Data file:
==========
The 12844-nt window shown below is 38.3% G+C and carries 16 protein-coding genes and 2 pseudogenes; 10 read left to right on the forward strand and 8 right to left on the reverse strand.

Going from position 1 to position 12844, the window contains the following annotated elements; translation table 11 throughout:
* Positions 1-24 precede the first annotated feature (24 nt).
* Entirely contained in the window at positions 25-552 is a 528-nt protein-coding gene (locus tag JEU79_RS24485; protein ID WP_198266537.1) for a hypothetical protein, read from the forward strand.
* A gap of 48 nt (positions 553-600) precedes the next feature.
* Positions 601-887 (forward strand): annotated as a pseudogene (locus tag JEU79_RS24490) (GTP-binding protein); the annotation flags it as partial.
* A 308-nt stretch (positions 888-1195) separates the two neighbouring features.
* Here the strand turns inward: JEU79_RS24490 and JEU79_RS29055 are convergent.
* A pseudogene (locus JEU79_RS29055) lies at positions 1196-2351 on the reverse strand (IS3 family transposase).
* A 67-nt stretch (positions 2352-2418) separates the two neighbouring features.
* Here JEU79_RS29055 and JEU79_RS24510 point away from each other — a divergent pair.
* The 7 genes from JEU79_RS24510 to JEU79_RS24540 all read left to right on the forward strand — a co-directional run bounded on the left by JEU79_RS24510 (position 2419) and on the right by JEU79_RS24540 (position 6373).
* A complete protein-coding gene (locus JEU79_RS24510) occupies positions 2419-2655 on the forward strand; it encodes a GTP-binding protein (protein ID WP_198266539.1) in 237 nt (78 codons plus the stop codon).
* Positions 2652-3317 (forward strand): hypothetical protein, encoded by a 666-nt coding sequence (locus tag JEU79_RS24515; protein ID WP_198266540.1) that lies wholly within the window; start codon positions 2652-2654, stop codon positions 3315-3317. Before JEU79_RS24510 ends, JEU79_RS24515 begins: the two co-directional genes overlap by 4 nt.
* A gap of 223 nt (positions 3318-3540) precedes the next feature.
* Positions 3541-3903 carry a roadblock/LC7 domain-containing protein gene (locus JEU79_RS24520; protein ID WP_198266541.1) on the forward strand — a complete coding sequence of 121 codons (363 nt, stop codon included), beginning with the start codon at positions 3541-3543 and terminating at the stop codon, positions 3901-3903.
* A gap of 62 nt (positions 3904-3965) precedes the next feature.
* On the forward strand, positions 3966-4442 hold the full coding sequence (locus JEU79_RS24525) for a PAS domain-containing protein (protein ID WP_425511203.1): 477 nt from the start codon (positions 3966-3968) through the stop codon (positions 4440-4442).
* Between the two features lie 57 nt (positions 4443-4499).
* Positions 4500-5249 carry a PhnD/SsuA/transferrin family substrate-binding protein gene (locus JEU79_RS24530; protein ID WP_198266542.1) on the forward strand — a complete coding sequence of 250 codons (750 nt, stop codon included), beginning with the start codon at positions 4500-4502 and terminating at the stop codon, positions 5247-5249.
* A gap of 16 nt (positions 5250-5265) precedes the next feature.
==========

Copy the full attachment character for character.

The 12844-nt window shown below is 38.3% G+C and carries 16 protein-coding genes and 2 pseudogenes; 10 read left to right on the forward strand and 8 right to left on the reverse strand.

Going from position 1 to position 12844, the window contains the following annotated elements; translation table 11 throughout:
* Positions 1-24 precede the first annotated feature (24 nt).
* Entirely contained in the window at positions 25-552 is a 528-nt protein-coding gene (locus tag JEU79_RS24485; protein ID WP_198266537.1) for a hypothetical protein, read from the forward strand.
* A gap of 48 nt (positions 553-600) precedes the next feature.
* Positions 601-887 (forward strand): annotated as a pseudogene (locus tag JEU79_RS24490) (GTP-binding protein); the annotation flags it as partial.
* A 308-nt stretch (positions 888-1195) separates the two neighbouring features.
* Here the strand turns inward: JEU79_RS24490 and JEU79_RS29055 are convergent.
* A pseudogene (locus JEU79_RS29055) lies at positions 1196-2351 on the reverse strand (IS3 family transposase).
* A 67-nt stretch (positions 2352-2418) separates the two neighbouring features.
* Here JEU79_RS29055 and JEU79_RS24510 point away from each other — a divergent pair.
* The 7 genes from JEU79_RS24510 to JEU79_RS24540 all read left to right on the forward strand — a co-directional run bounded on the left by JEU79_RS24510 (position 2419) and on the right by JEU79_RS24540 (position 6373).
* A complete protein-coding gene (locus JEU79_RS24510) occupies positions 2419-2655 on the forward strand; it encodes a GTP-binding protein (protein ID WP_198266539.1) in 237 nt (78 codons plus the stop codon).
* Positions 2652-3317 (forward strand): hypothetical protein, encoded by a 666-nt coding sequence (locus tag JEU79_RS24515; protein ID WP_198266540.1) that lies wholly within the window; start codon positions 2652-2654, stop codon positions 3315-3317. Before JEU79_RS24510 ends, JEU79_RS24515 begins: the two co-directional genes overlap by 4 nt.
* A gap of 223 nt (positions 3318-3540) precedes the next feature.
* Positions 3541-3903 carry a roadblock/LC7 domain-containing protein gene (locus JEU79_RS24520; protein ID WP_198266541.1) on the forward strand — a complete coding sequence of 121 codons (363 nt, stop codon included), beginning with the start codon at positions 3541-3543 and terminating at the stop codon, positions 3901-3903.
* A gap of 62 nt (positions 3904-3965) precedes the next feature.
* On the forward strand, positions 3966-4442 hold the full coding sequence (locus JEU79_RS24525) for a PAS domain-containing protein (protein ID WP_425511203.1): 477 nt from the start codon (positions 3966-3968) through the stop codon (positions 4440-4442).
* Between the two features lie 57 nt (positions 4443-4499).
* Positions 4500-5249 carry a PhnD/SsuA/transferrin family substrate-binding protein gene (locus JEU79_RS24530; protein ID WP_198266542.1) on the forward strand — a complete coding sequence of 250 codons (750 nt, stop codon included), beginning with the start codon at positions 4500-4502 and terminating at the stop codon, positions 5247-5249.
* A gap of 16 nt (positions 5250-5265) precedes the next feature.